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    From reading all of your responses, which I'm incredibly grateful for, I have decided I just need to encourage staff to ask why instead of just saying no. Instead of trying to stop the stim with a verbal or physical cue ask ourselves why might this student be stimming? Let's look at our surroundings and evaluate others behavior before telling them to stop. If it's something we can change, change it. I just don't know what to do if it's something that cannot be changed.

    I feel like I'm told to make these kids fit in rather than getting other kids to accept their differences. I'm impressed with our districts special ed programs but feel like too many teachers are set in their old ways. It's hard to tell them what they knew ten years ago about autism is a lot different than what we know now. It baffles me how staff are so surprised when a nonverbal student ends up being able to do school work. I wish I felt comfortable enough to share that I'm on the spectrum. I've only told family and close friends.

    So six days is not a lot of time to observe and I should take in more before trying to change things, but I still have a hard time enforcing certain things. Any advice on how to still seem like a good employee when I can't get myself to discipline them for non-harmful stimming? Or to seem like I'm trying when I'm giving a student time to answer a question instead of getting an immediate answer? I noticed a huge delay in a response from one student. He was having a really bad morning and would start to lash out by kicking the table or throwing things when he didn't want to or wasn't able to respond in a socially appropriate manner. I kept thinking, stop telling him to do this over and over again until he calms down. The teacher wanted him to say hi to the student next to him. Later that afternoon he finally said "hi, persons name" out of the blue when that student wasn't around. I told the teacher and she didn't seem to get why I was excited. I was excited because he really was listening and probably wanted to comply but something was overwhelming to him at the time.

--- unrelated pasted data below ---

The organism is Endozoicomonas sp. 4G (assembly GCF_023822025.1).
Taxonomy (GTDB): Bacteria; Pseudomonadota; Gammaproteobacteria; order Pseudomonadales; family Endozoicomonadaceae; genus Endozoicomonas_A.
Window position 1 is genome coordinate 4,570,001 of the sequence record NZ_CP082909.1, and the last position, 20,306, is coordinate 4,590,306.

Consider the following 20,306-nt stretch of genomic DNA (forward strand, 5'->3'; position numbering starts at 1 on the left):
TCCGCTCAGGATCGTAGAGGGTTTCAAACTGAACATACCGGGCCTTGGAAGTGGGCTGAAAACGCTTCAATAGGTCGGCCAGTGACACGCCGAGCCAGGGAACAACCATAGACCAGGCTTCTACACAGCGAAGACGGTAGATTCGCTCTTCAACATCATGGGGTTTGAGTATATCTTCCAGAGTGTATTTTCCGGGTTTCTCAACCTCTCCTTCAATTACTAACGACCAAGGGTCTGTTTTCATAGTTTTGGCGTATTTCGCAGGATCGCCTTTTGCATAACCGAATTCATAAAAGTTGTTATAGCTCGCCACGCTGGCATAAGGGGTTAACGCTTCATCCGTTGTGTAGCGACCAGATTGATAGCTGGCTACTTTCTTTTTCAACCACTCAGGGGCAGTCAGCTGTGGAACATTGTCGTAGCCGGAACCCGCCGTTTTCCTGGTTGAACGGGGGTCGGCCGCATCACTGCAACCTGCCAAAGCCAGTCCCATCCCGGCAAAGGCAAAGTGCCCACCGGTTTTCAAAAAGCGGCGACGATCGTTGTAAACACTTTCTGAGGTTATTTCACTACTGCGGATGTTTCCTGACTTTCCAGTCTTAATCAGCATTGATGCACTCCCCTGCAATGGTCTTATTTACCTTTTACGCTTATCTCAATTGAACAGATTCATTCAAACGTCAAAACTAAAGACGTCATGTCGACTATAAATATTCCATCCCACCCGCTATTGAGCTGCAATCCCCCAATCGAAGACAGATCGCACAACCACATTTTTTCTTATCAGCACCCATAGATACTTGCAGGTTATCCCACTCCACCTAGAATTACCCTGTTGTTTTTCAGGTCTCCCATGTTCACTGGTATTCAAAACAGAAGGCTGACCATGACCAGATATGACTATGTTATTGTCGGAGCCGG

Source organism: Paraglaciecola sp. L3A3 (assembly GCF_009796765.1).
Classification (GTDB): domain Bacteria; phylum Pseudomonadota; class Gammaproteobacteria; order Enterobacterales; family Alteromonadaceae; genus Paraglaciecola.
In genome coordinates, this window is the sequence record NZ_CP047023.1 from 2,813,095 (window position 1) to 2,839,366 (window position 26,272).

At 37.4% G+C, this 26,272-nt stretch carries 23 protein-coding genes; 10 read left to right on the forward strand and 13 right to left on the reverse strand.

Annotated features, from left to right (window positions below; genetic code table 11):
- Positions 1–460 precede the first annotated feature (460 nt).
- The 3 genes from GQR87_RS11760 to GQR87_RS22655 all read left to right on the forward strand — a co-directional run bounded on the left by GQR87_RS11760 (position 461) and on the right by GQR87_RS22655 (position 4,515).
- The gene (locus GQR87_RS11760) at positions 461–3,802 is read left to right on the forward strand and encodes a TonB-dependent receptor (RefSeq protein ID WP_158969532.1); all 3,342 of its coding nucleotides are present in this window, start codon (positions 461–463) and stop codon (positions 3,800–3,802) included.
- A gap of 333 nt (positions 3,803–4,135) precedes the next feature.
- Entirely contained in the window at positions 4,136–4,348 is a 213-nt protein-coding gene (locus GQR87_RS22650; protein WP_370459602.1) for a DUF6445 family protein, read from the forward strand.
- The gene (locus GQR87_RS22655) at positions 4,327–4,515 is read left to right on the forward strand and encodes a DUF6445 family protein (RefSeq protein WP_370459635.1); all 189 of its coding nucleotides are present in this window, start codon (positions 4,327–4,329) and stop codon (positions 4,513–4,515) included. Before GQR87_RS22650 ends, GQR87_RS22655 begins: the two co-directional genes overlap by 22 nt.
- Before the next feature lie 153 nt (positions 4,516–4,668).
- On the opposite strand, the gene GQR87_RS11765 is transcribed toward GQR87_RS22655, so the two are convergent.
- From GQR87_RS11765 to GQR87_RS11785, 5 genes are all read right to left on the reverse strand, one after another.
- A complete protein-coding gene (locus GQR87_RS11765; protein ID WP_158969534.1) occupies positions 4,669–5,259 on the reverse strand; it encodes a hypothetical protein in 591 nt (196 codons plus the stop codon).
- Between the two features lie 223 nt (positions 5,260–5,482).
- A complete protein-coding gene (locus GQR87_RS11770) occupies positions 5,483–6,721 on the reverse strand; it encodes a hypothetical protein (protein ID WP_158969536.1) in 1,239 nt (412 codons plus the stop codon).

I feel like I've got too much going on in my head right now. I just want the students to learn, be happy, and find a place to fit in. I'm also very confused about the physical aspect of things like how much force to use in hand over hand applications, but more on that another time, maybe.